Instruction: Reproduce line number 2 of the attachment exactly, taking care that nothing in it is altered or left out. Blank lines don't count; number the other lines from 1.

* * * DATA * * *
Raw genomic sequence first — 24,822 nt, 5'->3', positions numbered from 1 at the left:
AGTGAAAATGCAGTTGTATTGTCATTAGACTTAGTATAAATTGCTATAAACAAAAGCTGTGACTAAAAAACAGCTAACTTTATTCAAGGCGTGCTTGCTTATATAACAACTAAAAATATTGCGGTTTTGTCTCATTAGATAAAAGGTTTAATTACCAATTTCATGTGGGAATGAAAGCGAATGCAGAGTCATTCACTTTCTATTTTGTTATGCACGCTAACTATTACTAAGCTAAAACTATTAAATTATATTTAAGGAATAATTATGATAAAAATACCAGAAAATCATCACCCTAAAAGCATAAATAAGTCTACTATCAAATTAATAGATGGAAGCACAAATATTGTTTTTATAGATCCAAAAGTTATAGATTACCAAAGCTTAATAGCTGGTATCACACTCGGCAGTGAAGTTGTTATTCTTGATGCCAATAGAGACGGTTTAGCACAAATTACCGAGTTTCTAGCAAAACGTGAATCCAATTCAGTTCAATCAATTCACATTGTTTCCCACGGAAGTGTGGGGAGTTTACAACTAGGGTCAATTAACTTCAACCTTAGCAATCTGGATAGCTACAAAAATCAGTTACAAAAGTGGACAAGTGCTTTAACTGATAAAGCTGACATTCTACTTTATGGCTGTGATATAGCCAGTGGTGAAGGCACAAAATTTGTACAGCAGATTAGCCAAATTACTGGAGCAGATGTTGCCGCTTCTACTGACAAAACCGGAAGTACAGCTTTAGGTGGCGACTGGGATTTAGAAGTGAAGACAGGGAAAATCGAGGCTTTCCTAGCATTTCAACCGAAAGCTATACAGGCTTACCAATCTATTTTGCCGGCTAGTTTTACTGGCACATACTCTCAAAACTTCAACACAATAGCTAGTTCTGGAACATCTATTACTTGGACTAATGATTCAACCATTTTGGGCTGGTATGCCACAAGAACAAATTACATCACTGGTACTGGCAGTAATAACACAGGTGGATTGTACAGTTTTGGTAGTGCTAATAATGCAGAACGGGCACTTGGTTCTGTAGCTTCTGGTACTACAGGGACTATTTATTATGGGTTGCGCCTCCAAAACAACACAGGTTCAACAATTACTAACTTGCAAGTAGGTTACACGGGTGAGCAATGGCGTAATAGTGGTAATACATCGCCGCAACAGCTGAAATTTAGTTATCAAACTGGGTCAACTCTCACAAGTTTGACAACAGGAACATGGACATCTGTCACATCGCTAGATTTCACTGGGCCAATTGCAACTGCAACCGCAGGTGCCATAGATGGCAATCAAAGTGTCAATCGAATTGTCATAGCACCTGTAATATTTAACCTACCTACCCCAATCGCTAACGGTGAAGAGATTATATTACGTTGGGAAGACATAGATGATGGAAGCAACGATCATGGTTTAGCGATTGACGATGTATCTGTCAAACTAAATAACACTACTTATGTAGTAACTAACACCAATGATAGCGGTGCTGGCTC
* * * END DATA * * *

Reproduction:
AGTGAAAATGCAGTTGTATTGTCATTAGACTTAGTATAAATTGCTATAAACAAAAGCTGTGACTAAAAAACAGCTAACTTTATTCAAGGCGTGCTTGCTTATATAACAACTAAAAATATTGCGGTTTTGTCTCATTAGATAAAAGGTTTAATTACCAATTTCATGTGGGAATGAAAGCGAATGCAGAGTCATTCACTTTCTATTTTGTTATGCACGCTAACTATTACTAAGCTAAAACTATTAAATTATATTTAAGGAATAATTATGATAAAAATACCAGAAAATCATCACCCTAAAAGCATAAATAAGTCTACTATCAAATTAATAGATGGAAGCACAAATATTGTTTTTATAGATCCAAAAGTTATAGATTACCAAAGCTTAATAGCTGGTATCACACTCGGCAGTGAAGTTGTTATTCTTGATGCCAATAGAGACGGTTTAGCACAAATTACCGAGTTTCTAGCAAAACGTGAATCCAATTCAGTTCAATCAATTCACATTGTTTCCCACGGAAGTGTGGGGAGTTTACAACTAGGGTCAATTAACTTCAACCTTAGCAATCTGGATAGCTACAAAAATCAGTTACAAAAGTGGACAAGTGCTTTAACTGATAAAGCTGACATTCTACTTTATGGCTGTGATATAGCCAGTGGTGAAGGCACAAAATTTGTACAGCAGATTAGCCAAATTACTGGAGCAGATGTTGCCGCTTCTACTGACAAAACCGGAAGTACAGCTTTAGGTGGCGACTGGGATTTAGAAGTGAAGACAGGGAAAATCGAGGCTTTCCTAGCATTTCAACCGAAAGCTATACAGGCTTACCAATCTATTTTGCCGGCTAGTTTTACTGGCACATACTCTCAAAACTTCAACACAATAGCTAGTTCTGGAACATCTATTACTTGGACTAATGATTCAACCATTTTGGGCTGGTATGCCACAAGAACAAATTACATCACTGGTACTGGCAGTAATAACACAGGTGGATTGTACAGTTTTGGTAGTGCTAATAATGCAGAACGGGCACTTGGTTCTGTAGCTTCTGGTACTACAGGGACTATTTATTATGGGTTGCGCCTCCAAAACAACACAGGTTCAACAATTACTAACTTGCAAGTAGGTTACACGGGTGAGCAATGGCGTAATAGTGGTAATACATCGCCGCAACAGCTGAAATTTAGTTATCAAACTGGGTCAACTCTCACAAGTTTGACAACAGGAACATGGACATCTGTCACATCGCTAGATTTCACTGGGCCAATTGCAACTGCAACCGCAGGTGCCATAGATGGCAATCAAAGTGTCAATCGAATTGTCATAGCACCTGTAATATTTAACCTACCTACCCCAATCGCTAACGGTGAAGAGATTATATTACGTTGGGAAGACATAGATGATGGAAGCAACGATCATGGTTTAGCGATTGACGATGTATCTGTCAAACTAAATAACACTACTTATGTAGTAACTAACACCAATGATAGCGGTGCTGGCTC